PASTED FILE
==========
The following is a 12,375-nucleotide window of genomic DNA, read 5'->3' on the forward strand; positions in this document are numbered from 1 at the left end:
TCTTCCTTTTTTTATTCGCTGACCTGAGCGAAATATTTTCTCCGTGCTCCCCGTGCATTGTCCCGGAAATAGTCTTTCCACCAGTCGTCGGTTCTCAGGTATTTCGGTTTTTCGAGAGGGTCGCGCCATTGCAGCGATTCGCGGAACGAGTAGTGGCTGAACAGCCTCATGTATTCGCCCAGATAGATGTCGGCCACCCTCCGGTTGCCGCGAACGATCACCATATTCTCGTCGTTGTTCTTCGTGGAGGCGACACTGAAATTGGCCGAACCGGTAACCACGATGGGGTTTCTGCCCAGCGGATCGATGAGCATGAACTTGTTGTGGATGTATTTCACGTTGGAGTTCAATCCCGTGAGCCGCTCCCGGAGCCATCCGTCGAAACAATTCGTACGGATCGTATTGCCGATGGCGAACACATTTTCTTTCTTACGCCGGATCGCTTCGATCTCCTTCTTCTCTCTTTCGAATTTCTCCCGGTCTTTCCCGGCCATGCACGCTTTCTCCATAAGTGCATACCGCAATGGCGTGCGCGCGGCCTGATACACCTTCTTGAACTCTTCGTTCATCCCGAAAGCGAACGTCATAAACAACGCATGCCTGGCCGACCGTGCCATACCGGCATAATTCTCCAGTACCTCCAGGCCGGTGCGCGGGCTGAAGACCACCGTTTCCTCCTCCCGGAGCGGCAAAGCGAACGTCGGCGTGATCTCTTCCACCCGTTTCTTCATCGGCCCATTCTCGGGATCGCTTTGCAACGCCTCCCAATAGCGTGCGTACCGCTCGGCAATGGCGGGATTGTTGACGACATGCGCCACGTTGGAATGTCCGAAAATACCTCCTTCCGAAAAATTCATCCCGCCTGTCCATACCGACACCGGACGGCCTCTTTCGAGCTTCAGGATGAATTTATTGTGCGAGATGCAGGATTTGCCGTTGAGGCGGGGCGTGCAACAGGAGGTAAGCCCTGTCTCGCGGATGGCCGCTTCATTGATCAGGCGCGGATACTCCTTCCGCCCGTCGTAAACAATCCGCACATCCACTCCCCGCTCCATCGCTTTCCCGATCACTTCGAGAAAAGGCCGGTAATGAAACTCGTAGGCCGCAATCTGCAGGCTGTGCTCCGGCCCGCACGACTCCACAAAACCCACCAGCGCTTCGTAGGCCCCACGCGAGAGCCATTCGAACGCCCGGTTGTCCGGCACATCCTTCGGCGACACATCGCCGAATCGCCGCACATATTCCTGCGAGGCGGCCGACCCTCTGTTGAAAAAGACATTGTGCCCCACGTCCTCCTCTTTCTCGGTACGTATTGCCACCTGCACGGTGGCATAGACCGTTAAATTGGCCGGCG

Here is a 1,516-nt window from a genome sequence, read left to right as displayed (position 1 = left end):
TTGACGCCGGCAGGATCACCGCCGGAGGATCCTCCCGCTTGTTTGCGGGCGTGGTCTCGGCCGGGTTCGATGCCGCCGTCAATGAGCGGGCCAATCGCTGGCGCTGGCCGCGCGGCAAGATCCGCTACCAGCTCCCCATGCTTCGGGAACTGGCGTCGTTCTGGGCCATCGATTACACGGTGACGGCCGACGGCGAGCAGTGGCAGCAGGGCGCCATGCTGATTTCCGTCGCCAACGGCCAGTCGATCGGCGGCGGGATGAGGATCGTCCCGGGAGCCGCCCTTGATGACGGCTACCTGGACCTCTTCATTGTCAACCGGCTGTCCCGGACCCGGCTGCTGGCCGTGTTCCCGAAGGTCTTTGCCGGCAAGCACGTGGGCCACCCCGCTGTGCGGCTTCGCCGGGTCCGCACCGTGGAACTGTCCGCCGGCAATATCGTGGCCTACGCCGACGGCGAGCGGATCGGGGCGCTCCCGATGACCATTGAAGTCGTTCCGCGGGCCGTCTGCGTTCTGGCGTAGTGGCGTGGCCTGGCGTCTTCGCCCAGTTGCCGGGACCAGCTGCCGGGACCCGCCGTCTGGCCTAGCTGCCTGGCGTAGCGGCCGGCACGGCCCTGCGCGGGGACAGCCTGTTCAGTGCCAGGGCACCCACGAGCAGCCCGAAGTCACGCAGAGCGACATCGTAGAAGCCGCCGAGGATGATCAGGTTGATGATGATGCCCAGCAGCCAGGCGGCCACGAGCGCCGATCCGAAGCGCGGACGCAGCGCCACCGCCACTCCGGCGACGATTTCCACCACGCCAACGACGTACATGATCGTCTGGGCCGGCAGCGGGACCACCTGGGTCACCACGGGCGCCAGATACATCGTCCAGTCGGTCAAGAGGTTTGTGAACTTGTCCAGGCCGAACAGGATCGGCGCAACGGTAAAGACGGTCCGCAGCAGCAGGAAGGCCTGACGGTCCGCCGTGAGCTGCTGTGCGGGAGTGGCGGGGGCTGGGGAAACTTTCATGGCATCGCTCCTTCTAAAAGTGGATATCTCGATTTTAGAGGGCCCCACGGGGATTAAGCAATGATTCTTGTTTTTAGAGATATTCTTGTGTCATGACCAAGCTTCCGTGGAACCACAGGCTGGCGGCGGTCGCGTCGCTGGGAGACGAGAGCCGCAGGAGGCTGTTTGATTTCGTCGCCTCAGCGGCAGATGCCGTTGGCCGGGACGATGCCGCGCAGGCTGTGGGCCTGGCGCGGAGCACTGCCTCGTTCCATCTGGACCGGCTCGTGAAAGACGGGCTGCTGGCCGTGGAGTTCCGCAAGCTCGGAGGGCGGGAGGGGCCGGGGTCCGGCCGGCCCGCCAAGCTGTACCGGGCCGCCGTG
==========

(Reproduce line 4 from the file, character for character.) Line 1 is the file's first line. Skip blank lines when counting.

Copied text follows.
TTGACGCCGGCAGGATCACCGCCGGAGGATCCTCCCGCTTGTTTGCGGGCGTGGTCTCGGCCGGGTTCGATGCCGCCGTCAATGAGCGGGCCAATCGCTGGCGCTGGCCGCGCGGCAAGATCCGCTACCAGCTCCCCATGCTTCGGGAACTGGCGTCGTTCTGGGCCATCGATTACACGGTGACGGCCGACGGCGAGCAGTGGCAGCAGGGCGCCATGCTGATTTCCGTCGCCAACGGCCAGTCGATCGGCGGCGGGATGAGGATCGTCCCGGGAGCCGCCCTTGATGACGGCTACCTGGACCTCTTCATTGTCAACCGGCTGTCCCGGACCCGGCTGCTGGCCGTGTTCCCGAAGGTCTTTGCCGGCAAGCACGTGGGCCACCCCGCTGTGCGGCTTCGCCGGGTCCGCACCGTGGAACTGTCCGCCGGCAATATCGTGGCCTACGCCGACGGCGAGCGGATCGGGGCGCTCCCGATGACCATTGAAGTCGTTCCGCGGGCCGTCTGCGTTCTGGCGTAGTGGCGTGGCCTGGCGTCTTCGCCCAGTTGCCGGGACCAGCTGCCGGGACCCGCCGTCTGGCCTAGCTGCCTGGCGTAGCGGCCGGCACGGCCCTGCGCGGGGACAGCCTGTTCAGTGCCAGGGCACCCACGAGCAGCCCGAAGTCACGCAGAGCGACATCGTAGAAGCCGCCGAGGATGATCAGGTTGATGATGATGCCCAGCAGCCAGGCGGCCACGAGCGCCGATCCGAAGCGCGGACGCAGCGCCACCGCCACTCCGGCGACGATTTCCACCACGCCAACGACGTACATGATCGTCTGGGCCGGCAGCGGGACCACCTGGGTCACCACGGGCGCCAGATACATCGTCCAGTCGGTCAAGAGGTTTGTGAACTTGTCCAGGCCGAACAGGATCGGCGCAACGGTAAAGACGGTCCGCAGCAGCAGGAAGGCCTGACGGTCCGCCGTGAGCTGCTGTGCGGGAGTGGCGGGGGCTGGGGAAACTTTCATGGCATCGCTCCTTCTAAAAGTGGATATCTCGATTTTAGAGGGCCCCACGGGGATTAAGCAATGATTCTTGTTTTTAGAGATATTCTTGTGTCATGACCAAGCTTCCGTGGAACCACAGGCTGGCGGCGGTCGCGTCGCTGGGAGACGAGAGCCGCAGGAGGCTGTTTGATTTCGTCGCCTCAGCGGCAGATGCCGTTGGCCGGGACGATGCCGCGCAGGCTGTGGGCCTGGCGCGGAGCACTGCCTCGTTCCATCTGGACCGGCTCGTGAAAGACGGGCTGCTGGCCGTGGAGTTCCGCAAGCTCGGAGGGCGGGAGGGGCCGGGGTCCGGCCGGCCCGCCAAGCTGTACCGGGCCGCCGTG